The Theatre Royal is Australia’s oldest continually-working theatre.
Construction and opening
In 1834, a group of Hobart’s business leaders decided to establish a permanent theatre for the colony, which was rapidly expanding.
The Theatre was designed by Peter Degraves, the founder of the Cascade Brewery. After the design was approved, a spot in Hobart’s working-class district of Wapping was chosen as the site for the Theatre.
Construction then got underway. The Theatre was built using stone carved by convicts.
It eventually opened in 1837.
Live theatre, the screening of films, music performances, boxing matches, political and religious rallies, and cockfights have been held at the Theatre.
The Theatre currently presents a yearly program of live theatre, music and dance performances, as well as entertainment. It’s also used for special events, meetings, conferences, and special gatherings.
The Theatre has been remodelled, refurbished, and restored a number of times over the years.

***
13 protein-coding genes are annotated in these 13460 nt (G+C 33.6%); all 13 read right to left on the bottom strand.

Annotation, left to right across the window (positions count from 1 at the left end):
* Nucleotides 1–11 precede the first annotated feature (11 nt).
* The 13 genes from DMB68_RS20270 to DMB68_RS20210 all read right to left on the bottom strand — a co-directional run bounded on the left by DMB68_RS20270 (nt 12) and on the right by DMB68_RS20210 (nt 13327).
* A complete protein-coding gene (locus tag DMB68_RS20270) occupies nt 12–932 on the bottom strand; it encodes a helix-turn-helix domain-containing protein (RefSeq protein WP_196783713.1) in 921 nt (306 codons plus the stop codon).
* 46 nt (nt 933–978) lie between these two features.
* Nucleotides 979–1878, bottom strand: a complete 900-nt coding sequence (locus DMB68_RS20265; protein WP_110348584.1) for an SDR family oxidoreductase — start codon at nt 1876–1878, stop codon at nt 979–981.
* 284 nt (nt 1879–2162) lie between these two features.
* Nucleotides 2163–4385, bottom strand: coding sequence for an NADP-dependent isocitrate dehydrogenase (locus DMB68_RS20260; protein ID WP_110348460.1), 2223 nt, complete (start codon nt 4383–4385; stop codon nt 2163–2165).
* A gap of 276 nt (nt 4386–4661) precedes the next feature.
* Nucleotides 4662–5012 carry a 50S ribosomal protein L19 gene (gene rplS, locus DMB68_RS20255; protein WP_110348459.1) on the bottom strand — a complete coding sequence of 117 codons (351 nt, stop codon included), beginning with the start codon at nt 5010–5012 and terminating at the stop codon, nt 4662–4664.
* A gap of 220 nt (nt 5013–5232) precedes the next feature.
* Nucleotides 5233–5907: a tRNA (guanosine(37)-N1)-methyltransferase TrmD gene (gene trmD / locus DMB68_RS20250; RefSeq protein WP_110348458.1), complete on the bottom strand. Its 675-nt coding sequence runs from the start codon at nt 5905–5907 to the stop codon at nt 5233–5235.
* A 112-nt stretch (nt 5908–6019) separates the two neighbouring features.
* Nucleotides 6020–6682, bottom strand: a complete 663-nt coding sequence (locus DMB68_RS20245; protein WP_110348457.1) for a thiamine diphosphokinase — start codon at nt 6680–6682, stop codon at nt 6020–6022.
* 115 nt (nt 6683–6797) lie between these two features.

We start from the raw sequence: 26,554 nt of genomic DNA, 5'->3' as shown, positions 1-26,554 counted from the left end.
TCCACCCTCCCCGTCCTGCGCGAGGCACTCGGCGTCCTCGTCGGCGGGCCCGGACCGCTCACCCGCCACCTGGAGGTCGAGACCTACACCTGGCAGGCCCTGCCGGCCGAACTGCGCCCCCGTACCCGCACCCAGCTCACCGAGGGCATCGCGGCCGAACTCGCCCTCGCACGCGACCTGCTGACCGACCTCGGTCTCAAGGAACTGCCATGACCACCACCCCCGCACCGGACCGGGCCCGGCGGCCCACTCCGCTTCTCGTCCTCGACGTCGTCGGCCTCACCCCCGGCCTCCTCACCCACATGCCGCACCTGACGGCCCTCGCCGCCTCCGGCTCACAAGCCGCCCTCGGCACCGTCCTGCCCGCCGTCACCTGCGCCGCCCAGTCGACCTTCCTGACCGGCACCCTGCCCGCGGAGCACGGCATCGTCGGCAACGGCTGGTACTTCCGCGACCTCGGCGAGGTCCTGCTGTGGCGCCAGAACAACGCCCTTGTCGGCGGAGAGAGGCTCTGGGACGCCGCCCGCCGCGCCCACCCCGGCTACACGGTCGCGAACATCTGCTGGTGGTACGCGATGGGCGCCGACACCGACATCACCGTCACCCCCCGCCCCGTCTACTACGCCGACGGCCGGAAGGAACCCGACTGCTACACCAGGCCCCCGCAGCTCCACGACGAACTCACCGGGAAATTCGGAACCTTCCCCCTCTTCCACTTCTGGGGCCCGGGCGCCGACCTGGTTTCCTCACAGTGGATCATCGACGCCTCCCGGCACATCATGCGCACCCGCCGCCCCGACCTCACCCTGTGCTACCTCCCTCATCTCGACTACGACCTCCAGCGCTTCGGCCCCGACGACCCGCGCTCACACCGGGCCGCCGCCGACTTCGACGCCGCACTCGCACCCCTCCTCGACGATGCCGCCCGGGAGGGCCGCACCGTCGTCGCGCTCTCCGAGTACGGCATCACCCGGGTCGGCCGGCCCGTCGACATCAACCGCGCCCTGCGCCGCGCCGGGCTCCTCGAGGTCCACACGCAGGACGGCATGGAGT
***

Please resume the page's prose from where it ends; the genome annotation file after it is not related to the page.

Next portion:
It was first renovated in 1856 to increase audience capacity.
The stage area was remodelled in 1882 and 1890.
The entire Theatre was renovated on a major scale in 1911. Further changes were made in 1952.
In 1984, a fire destroyed the stage area and the front of the auditorium. There was also a lot of smoke and water damage.
The Theatre subsequently underwent major repairs, which ended up costing $1 million ($3,132,653 in 2019 money).
It reopened in 1986.
The Hedberg Performing Arts Centre
It’s due to be finished this year.
Re-opening after COVID-19
The team at the Theatre Royal is looking toward re-opening as the COVID-19 restrictions slowly start to lift. They are also planning an exciting 2021 season.
For a full, up-to-date list of shows affected by COVID-19, please check the Theatre Royal website regularly.
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The Theatre Royal in the 1950s
The compilation of silent footage below shows what the Theatre Royal looked like in the 1950s.
CALLUM JONES: The State Cinema – A History.